Olive 4 Review Cody WY
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Olive 4 Review
December 8, 2009 By Lauren Dragan
Olive You So Much: A romance in two parts between a girl and the Olive 4, a sexy young multi-room music server.
At the risk of sounding clichéd, I’ve discovered there is such a thing as love at first sight.
Your eyes lock on a handsome stranger, a smile creeps across your lips and suddenly your heart begins to flutter. Before you know it, your hands are all over their etched-aluminum chassis and fiddling with their touch-activated screen like a teenager in a parked car with his first iPhone. It’s magical.
And totally hot.
OK, so maybe I was initially attracted by the obviously superficial: the Olive 4 Hi-Fi Server and his cute little brother the Olive 2 Hi-Fi Player are undeniably good looking. Even my perpetually unimpressed male colleagues blurted unprompted comments on their attractiveness. The fine-grade aluminum enclosures are detailed with a minimalist-art-flair: genres of music etched seemingly endlessly across the top surface.
Slim, sleek, silver… oh, but don’t think the sophisticated good looks blinded me completely. To make this romance last, the 4 needed to have some substance as well. I powered it up hoping my heart wouldn’t be broken.
The first thing that impressed me was how accessible the Olive’s operations are: Using the included remote, rubberized front-panel buttons, or touchscreen, the menu is intuitive and easy to navigate. A simple home screen allows you to choose from the stored music library, internet radio, from a separate UPnP-enabled computer on your home network, and, of course, good-old-fashioned CD. Stored music is organized automatically and browse-able by genre, album artwork, name, artist or track. Or, use the search function within each sub-menu and find precisely what suits your mood.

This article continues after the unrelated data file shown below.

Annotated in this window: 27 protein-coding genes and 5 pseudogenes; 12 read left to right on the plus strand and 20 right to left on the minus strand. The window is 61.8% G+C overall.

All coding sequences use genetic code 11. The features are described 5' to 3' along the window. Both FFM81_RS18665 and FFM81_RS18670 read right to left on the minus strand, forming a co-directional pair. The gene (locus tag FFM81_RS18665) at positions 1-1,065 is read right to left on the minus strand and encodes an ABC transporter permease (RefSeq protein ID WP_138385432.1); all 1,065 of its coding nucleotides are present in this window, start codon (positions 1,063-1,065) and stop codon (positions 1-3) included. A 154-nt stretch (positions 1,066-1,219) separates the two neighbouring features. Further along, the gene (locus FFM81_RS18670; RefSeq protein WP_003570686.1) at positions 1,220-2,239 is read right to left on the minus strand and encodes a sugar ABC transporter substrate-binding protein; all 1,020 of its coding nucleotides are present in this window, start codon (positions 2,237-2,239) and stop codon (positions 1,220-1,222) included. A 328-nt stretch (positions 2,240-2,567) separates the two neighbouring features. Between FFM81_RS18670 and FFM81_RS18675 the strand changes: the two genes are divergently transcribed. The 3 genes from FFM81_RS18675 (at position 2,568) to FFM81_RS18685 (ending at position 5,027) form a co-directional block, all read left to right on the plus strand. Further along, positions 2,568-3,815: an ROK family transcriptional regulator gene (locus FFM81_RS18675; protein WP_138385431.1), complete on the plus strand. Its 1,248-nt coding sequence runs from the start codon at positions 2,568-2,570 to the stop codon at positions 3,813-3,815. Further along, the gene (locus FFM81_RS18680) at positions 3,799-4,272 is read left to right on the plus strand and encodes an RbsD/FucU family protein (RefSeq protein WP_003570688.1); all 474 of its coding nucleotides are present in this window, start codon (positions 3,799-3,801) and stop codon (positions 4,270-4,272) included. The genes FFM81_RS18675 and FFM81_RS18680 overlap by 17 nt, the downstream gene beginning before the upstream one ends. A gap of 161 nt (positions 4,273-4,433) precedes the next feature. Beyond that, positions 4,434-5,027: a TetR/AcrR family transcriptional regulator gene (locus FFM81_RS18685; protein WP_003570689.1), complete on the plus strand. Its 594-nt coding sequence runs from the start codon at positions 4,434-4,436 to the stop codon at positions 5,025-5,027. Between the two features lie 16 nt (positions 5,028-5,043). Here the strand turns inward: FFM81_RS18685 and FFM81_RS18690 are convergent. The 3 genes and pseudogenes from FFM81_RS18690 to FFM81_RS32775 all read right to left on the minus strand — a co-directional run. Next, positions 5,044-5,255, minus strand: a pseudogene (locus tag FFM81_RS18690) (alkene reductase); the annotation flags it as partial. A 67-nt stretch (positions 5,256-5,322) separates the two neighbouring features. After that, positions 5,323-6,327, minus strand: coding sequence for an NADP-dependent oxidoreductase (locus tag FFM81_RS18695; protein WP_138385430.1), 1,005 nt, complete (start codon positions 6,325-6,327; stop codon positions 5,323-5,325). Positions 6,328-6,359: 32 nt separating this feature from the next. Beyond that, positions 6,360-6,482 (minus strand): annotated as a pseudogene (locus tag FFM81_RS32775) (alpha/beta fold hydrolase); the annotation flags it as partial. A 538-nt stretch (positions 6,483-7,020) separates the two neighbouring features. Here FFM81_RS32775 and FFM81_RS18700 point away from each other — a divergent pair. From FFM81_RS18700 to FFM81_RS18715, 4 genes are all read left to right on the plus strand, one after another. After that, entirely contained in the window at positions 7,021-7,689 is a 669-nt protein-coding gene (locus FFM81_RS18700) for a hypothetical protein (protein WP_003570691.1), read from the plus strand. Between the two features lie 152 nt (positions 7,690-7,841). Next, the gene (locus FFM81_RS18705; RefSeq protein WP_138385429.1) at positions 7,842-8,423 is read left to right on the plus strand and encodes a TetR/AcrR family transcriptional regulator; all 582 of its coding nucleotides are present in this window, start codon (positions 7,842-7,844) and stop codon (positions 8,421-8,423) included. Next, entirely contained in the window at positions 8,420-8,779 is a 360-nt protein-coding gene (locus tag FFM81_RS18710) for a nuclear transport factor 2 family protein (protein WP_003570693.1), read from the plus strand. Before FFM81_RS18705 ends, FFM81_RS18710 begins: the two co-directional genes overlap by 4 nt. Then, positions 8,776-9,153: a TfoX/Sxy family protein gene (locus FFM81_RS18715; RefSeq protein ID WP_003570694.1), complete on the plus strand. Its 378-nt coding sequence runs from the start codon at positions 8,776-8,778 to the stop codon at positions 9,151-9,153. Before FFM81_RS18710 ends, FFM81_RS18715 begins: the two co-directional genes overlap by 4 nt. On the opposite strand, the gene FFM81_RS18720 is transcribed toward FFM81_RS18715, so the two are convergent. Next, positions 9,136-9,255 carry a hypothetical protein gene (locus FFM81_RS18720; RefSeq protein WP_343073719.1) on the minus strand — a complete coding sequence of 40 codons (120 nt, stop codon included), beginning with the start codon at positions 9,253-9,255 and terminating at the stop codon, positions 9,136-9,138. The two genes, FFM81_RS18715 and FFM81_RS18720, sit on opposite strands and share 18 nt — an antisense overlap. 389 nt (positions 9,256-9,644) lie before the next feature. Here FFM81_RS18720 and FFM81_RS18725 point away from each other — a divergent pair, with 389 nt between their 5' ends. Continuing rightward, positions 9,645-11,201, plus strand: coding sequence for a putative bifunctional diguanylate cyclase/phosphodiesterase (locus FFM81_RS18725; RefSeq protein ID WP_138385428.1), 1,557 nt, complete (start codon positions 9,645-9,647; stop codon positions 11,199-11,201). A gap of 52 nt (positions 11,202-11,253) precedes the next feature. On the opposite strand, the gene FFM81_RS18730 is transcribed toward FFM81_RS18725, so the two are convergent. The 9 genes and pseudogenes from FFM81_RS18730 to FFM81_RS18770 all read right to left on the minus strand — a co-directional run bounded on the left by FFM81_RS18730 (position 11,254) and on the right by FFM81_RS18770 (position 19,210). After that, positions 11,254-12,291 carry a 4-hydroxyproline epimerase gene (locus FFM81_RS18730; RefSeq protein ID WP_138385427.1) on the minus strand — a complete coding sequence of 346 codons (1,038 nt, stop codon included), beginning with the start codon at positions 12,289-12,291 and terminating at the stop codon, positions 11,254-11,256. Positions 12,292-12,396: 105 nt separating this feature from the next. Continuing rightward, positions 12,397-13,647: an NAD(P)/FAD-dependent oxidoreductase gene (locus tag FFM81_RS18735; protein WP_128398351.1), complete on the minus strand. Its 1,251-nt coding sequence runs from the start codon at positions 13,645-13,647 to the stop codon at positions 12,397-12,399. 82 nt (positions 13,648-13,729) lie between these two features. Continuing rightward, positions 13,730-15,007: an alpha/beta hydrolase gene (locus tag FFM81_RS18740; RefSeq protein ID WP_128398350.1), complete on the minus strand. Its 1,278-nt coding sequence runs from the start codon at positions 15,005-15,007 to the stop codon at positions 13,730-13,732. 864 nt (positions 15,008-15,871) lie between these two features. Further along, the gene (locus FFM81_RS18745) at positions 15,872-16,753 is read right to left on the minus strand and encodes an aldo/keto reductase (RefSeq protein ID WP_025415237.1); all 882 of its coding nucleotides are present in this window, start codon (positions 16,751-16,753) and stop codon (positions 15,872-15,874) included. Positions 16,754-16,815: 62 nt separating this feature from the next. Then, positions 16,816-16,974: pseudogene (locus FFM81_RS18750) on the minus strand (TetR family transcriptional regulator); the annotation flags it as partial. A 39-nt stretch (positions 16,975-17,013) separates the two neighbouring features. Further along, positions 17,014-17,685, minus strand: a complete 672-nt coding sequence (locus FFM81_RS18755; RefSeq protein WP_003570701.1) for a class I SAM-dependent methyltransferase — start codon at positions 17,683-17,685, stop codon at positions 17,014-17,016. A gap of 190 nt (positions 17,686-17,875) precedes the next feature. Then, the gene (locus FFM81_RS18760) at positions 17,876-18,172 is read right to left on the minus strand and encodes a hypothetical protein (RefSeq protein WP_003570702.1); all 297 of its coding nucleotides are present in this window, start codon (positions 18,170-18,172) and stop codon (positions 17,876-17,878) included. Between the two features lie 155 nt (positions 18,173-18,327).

Connected to your network through Ethernet cable or wirelessly, the internet radio selections are robust and similarly organized. Streaming music is limited in quality by the station broadcasting and the broadband connection you have in your home network, but overall it sounds clean and is hiccup-free. If you have a hankering for an album on a home computer, you can browse UPnP-enabled Macs and PCs through the network connection as external music sources. This process can be a bit slow at times, but that's understandable considering all the platforms interfacing at once.
Adding music to the Olive 4’s hard drive is extraordinarily simple via CD, but to save you some time, Olive offers a free import of 100 CDs for new owners. Once you have all those tracks locked and loaded, you might want to make a playlist or two. This is something I found especially neat-o.
Using the 4’s IP address, and Olive’s Maestro program on the web, you can use your PC (or Mac’s) Firefox browser to create and organize playlists, and edit track metadata. No annoying programs to install on your computer! Maestro is drag-and-drop, simple to use, plus I think it's fun to make playlists from a differ...